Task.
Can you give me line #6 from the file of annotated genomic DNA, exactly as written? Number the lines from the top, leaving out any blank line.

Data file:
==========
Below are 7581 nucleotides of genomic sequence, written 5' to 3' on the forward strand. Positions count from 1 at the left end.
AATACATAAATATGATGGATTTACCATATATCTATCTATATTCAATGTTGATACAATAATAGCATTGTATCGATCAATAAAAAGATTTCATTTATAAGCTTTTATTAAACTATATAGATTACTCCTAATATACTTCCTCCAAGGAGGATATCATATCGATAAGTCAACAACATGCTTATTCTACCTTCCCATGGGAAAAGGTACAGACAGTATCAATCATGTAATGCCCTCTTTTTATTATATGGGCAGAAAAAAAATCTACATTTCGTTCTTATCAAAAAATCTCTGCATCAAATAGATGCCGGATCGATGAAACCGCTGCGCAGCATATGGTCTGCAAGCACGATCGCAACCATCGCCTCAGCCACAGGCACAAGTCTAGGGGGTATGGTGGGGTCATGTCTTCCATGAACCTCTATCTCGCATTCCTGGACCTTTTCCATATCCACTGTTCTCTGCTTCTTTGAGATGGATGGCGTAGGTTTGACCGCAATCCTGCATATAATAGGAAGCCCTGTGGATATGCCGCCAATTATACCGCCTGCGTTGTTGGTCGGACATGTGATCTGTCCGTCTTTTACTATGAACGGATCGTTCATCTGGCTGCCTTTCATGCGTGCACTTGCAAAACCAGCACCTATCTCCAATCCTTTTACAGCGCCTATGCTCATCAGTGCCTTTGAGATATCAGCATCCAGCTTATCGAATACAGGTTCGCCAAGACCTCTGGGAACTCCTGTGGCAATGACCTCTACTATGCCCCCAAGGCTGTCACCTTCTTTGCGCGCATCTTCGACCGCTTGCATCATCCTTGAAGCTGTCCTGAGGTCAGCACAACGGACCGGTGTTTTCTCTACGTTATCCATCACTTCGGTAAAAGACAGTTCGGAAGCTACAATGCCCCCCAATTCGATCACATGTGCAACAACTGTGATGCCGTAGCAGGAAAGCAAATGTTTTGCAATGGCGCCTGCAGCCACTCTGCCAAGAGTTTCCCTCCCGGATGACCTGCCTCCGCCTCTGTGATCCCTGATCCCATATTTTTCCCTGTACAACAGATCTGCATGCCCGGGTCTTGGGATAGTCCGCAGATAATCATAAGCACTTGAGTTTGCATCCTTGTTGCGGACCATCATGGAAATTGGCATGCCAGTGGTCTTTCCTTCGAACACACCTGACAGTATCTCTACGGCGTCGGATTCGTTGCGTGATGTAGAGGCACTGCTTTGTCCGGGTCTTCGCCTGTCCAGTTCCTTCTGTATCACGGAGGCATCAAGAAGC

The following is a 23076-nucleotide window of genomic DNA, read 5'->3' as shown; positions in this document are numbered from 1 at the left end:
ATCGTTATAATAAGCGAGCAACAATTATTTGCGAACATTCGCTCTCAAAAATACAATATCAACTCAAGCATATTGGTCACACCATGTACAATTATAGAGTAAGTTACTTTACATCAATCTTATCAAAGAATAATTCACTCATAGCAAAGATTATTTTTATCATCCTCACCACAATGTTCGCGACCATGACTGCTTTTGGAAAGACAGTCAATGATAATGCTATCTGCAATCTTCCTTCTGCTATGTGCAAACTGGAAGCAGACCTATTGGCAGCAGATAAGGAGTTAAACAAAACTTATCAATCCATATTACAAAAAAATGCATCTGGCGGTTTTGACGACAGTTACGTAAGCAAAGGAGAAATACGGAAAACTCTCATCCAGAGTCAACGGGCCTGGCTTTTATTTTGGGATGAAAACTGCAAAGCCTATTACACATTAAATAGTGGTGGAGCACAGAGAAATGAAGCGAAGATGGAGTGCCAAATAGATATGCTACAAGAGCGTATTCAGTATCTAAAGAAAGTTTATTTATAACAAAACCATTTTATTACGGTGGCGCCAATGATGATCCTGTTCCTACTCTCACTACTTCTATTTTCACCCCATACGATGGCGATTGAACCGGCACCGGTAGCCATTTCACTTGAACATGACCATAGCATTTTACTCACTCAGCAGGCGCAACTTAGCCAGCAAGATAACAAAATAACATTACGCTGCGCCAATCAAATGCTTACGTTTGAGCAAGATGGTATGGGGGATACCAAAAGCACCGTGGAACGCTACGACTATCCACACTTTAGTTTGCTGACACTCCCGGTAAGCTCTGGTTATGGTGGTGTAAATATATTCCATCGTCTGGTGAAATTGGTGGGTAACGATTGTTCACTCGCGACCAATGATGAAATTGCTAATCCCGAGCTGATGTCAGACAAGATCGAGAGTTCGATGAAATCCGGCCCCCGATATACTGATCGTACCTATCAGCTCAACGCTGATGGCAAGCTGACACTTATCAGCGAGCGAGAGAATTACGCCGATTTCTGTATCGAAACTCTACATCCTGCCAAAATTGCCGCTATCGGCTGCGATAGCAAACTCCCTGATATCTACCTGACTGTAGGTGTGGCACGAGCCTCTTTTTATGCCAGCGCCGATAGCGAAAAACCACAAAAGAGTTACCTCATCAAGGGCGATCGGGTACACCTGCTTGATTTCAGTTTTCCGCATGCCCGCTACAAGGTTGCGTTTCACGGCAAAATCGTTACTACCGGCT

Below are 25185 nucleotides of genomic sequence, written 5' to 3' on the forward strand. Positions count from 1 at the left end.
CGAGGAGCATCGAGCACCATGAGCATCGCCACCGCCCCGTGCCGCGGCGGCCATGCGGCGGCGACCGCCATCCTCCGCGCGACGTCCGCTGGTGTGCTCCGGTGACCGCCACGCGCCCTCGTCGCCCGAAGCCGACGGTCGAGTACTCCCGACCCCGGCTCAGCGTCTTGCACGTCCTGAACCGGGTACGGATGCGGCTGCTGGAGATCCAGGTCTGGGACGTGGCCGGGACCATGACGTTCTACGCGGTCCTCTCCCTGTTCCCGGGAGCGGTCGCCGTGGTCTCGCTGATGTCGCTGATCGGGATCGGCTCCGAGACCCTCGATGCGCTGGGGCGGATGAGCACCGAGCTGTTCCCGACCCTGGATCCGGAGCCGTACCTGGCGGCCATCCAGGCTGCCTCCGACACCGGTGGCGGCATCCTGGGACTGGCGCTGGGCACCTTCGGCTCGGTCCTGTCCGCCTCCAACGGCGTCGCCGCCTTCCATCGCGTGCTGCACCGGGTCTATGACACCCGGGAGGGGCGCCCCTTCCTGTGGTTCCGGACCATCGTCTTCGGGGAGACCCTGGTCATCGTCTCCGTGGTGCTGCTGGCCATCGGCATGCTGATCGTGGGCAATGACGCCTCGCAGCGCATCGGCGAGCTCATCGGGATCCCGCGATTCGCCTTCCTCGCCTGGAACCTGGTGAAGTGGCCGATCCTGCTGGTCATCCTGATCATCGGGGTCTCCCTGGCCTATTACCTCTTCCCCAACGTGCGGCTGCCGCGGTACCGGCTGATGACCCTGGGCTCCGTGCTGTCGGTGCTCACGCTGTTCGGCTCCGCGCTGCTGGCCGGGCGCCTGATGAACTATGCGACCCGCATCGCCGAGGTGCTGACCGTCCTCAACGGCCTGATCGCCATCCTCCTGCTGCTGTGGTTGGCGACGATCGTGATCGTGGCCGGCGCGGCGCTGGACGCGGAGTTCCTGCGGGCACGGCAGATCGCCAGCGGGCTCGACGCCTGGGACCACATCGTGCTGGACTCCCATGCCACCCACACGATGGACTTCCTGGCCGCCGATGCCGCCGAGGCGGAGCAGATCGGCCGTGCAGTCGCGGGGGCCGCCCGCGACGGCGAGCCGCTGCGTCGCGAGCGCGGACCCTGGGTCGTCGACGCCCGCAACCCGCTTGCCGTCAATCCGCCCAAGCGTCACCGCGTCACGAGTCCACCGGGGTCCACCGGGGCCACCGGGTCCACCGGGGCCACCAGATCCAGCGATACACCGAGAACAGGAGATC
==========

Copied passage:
CGAGGAGCATCGAGCACCATGAGCATCGCCACCGCCCCGTGCCGCGGCGGCCATGCGGCGGCGACCGCCATCCTCCGCGCGACGTCCGCTGGTGTGCTCCGGTGACCGCCACGCGCCCTCGTCGCCCGAAGCCGACGGTCGAGTACTCCCGACCCCGGCTCAGCGTCTTGCACGTCCTGAACCGGGTACGGATGCGGCTGCTGGAGATCCAGGTCTGGGACGTGGCCGGGACCATGACGTTCTACGCGGTCCTCTCCCTGTTCCCGGGAGCGGTCGCCGTGGTCTCGCTGATGTCGCTGATCGGGATCGGCTCCGAGACCCTCGATGCGCTGGGGCGGATGAGCACCGAGCTGTTCCCGACCCTGGATCCGGAGCCGTACCTGGCGGCCATCCAGGCTGCCTCCGACACCGGTGGCGGCATCCTGGGACTGGCGCTGGGCACCTTCGGCTCGGTCCTGTCCGCCTCCAACGGCGTCGCCGCCTTCCATCGCGTGCTGCACCGGGTCTATGACACCCGGGAGGGGCGCCCCTTCCTGTGGTTCCGGACCATCGTCTTCGGGGAGACCCTGGTCATCGTCTCCGTGGTGCTGCTGGCCATCGGCATGCTGATCGTGGGCAATGACGCCTCGCAGCGCATCGGCGAGCTCATCGGGATCCCGCGATTCGCCTTCCTCGCCTGGAACCTGGTGAAGTGGCCGATCCTGCTGGTCATCCTGATCATCGGGGTCTCCCTGGCCTATTACCTCTTCCCCAACGTGCGGCTGCCGCGGTACCGGCTGATGACCCTGGGCTCCGTGCTGTCGGTGCTCACGCTGTTCGGCTCCGCGCTGCTGGCCGGGCGCCTGATGAACTATGCGACCCGCATCGCCGAGGTGCTGACCGTCCTCAACGGCCTGATCGCCATCCTCCTGCTGCTGTGGTTGGCGACGATCGTGATCGTGGCCGGCGCGGCGCTGGACGCGGAGTTCCTGCGGGCACGGCAGATCGCCAGCGGGCTCGACGCCTGGGACCACATCGTGCTGGACTCCCATGCCACCCACACGATGGACTTCCTGGCCGCCGATGCCGCCGAGGCGGAGCAGATCGGCCGTGCAGTCGCGGGGGCCGCCCGCGACGGCGAGCCGCTGCGTCGCGAGCGCGGACCCTGGGTCGTCGACGCCCGCAACCCGCTTGCCGTCAATCCGCCCAAGCGTCACCGCGTCACGAGTCCACCGGGGTCCACCGGGGCCACCGGGTCCACCGGGGCCACCAGATCCAGCGATACACCGAGAACAGGAGATC